Communications headlines

Gary Handman (
Tue, 11 May 1999 12:22:56 -0700 (PDT)

Issue: Cable
No, this isn't another digital TV story...the recent purchases of cable
systems are driving the value of those systems up to $5,000 per subscriber.
Through cable converters, subscribers will be able to do more than watch TV;
they'll interact with it. The bet of major media players is that these new
services will increase demand enough and lower costs enough to justify the
purchase prices. "The reason people were paying $2,000 per sub is that's the
net present value of $40 in cable revenue a month in perpetuity," said
PaineWebber cable analyst Tom Eagan. "But it isn't just the $40 any longer.
It's also $45 for Internet, and maybe $70-$80 for telephone." In 1998, cable
operators capital spending reached $180-$220 per subscriber (up from
$80-$120 in '95) to upgrade systems to the industry standard 750MHz
capacity. But there's a lot of risk as operators must now rollout new
services using new technology.
[SOURCE: Broadcasting&Cable (p. 16), AUTHOR: John Higgins]

Issue: Digital TV/Media Strategies
With Microsoft's $5 billion stake in AT&T to develop set-top boxes, the
company has gotten closer to its goal of melding the PC, the Internet, and TV
into a "leviathan living-room entertainment and information machine," Markoff
reports. The intersection of the nation's most vibrant industries -- media,
computing, entertainment, and telecommunications motivate the quest for this
trio. So far, Microsoft's quest into digital television has included WebTV,
Time Warner's Road Runner, four European interactive cable TV investments,
and now AT&T. Whereas TV sets are in 98% of US homes, PC's are only in 50%.
A Windows operating system monopoly on set-top boxes could limit sales in
the PC industry even more. However, Gates may be ignoring challenges, such
as consumer indifference to interactive TV and alternative technologies for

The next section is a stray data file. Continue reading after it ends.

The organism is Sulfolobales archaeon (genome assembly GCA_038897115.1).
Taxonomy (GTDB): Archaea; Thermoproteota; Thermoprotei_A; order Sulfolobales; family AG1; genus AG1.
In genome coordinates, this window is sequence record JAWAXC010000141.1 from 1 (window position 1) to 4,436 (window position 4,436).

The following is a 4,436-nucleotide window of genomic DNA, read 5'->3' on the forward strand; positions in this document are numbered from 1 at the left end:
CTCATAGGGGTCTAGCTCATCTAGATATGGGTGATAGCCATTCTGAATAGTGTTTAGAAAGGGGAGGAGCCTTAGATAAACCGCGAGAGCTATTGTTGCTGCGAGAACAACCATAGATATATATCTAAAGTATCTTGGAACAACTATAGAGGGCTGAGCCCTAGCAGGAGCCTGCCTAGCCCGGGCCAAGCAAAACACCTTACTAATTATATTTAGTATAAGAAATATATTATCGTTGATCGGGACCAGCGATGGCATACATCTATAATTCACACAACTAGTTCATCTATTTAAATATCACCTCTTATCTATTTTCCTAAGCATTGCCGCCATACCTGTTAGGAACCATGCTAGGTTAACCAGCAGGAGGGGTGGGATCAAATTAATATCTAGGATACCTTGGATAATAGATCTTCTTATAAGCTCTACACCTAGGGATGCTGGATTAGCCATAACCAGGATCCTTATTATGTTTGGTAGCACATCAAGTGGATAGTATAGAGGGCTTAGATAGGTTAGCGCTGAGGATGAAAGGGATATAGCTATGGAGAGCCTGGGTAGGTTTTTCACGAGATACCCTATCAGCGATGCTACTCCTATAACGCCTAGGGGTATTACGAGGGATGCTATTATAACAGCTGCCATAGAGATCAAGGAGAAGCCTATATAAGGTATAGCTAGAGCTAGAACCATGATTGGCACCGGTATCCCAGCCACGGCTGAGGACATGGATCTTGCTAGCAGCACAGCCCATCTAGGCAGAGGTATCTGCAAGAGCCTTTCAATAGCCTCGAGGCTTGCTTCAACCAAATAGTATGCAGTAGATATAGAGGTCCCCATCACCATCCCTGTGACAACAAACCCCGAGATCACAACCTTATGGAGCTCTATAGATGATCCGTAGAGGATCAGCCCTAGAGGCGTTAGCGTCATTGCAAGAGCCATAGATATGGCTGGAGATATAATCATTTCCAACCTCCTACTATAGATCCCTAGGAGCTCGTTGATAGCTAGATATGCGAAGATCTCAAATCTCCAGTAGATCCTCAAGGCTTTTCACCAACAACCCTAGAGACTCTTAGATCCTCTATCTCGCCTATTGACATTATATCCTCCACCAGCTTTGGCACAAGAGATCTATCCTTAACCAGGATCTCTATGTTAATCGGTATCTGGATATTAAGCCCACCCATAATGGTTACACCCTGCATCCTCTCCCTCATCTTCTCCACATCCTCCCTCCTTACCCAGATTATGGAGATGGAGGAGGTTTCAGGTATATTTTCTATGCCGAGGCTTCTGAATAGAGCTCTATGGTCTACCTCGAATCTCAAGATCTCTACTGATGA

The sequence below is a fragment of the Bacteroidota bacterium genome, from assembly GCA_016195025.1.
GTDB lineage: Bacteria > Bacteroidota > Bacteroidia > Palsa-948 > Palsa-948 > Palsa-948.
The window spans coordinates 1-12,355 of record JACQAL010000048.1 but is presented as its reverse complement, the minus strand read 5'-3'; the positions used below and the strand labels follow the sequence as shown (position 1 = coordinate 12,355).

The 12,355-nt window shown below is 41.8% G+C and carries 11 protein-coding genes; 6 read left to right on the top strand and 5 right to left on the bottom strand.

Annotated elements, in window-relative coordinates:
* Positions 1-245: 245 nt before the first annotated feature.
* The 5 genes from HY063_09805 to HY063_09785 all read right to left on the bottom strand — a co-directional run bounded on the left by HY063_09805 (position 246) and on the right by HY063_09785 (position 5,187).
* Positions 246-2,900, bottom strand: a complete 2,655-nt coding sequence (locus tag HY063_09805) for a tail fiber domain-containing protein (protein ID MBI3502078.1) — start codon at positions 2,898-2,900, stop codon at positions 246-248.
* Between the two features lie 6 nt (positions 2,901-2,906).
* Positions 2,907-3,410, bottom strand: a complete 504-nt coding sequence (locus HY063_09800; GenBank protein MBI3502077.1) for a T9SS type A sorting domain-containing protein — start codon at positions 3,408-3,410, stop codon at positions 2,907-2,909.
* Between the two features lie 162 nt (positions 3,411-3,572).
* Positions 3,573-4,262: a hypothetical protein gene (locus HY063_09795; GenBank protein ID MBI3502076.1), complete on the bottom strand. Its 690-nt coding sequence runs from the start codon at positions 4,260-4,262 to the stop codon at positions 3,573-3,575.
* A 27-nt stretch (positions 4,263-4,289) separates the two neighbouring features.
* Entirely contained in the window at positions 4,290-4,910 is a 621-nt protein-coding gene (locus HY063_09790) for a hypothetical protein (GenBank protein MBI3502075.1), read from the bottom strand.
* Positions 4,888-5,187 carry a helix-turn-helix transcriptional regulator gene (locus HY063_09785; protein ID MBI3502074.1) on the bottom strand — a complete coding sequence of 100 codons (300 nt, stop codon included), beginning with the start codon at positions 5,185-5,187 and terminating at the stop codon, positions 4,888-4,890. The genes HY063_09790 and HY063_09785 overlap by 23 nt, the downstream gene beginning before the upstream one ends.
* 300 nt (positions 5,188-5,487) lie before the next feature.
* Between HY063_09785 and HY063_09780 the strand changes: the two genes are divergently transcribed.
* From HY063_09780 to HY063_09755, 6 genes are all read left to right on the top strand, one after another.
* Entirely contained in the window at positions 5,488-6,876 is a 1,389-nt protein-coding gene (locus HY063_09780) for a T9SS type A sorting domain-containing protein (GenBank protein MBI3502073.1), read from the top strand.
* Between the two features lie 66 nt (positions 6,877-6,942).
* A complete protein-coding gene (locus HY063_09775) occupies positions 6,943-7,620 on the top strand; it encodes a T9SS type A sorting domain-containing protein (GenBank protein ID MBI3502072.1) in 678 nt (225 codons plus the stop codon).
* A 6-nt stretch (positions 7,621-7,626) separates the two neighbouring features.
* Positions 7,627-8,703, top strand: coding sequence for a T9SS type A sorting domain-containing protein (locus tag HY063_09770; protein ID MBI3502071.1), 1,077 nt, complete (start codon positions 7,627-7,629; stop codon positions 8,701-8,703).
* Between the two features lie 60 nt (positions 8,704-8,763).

delivering the Internet. PC companies, digital videocassette recorder
manufacturers, as well as video game makers will continue to fragment the
cable-TV market. Distancing the company from Time Warner's investment in
interactive TV that failed in 1997, Microsoft executives say there is
a business rationale for investing in interactive TV. "Deregulation is
a single supplier and pipe into the home to provide digital television,
telephony, and high-speed Internet access," said Hank Vigil, vice president
consumer strategy at Microsoft.
[SOURCE: New York Times (C1), AUTHOR: John Markoff]

Issue: DTV
Mitsubishi, a manufacture of digital TV equipment, has pledged to pay CBS's
extra production costs in airing prime-time series in high-definition for
the 1999-2000 television season. In this, the first deal in which a
manufacture will pay to stimulate demand for digital TVs, Mitsubishi had
agreed to spend over $10 million to help translate 12 to 14 hours of
prime-time shows into digital code. Since digital television receivers
became available last August, only 20,000 have been purchased, while 15
million analog TVs have been bought within the same time period. Mitsubishi
is hoping that CBS deal will enhance the manufacture's reputation in the DTV
[SOURCE: Wall Street Journal (B12), AUTHOR: Evan Ramstad]

Issue: Children & Media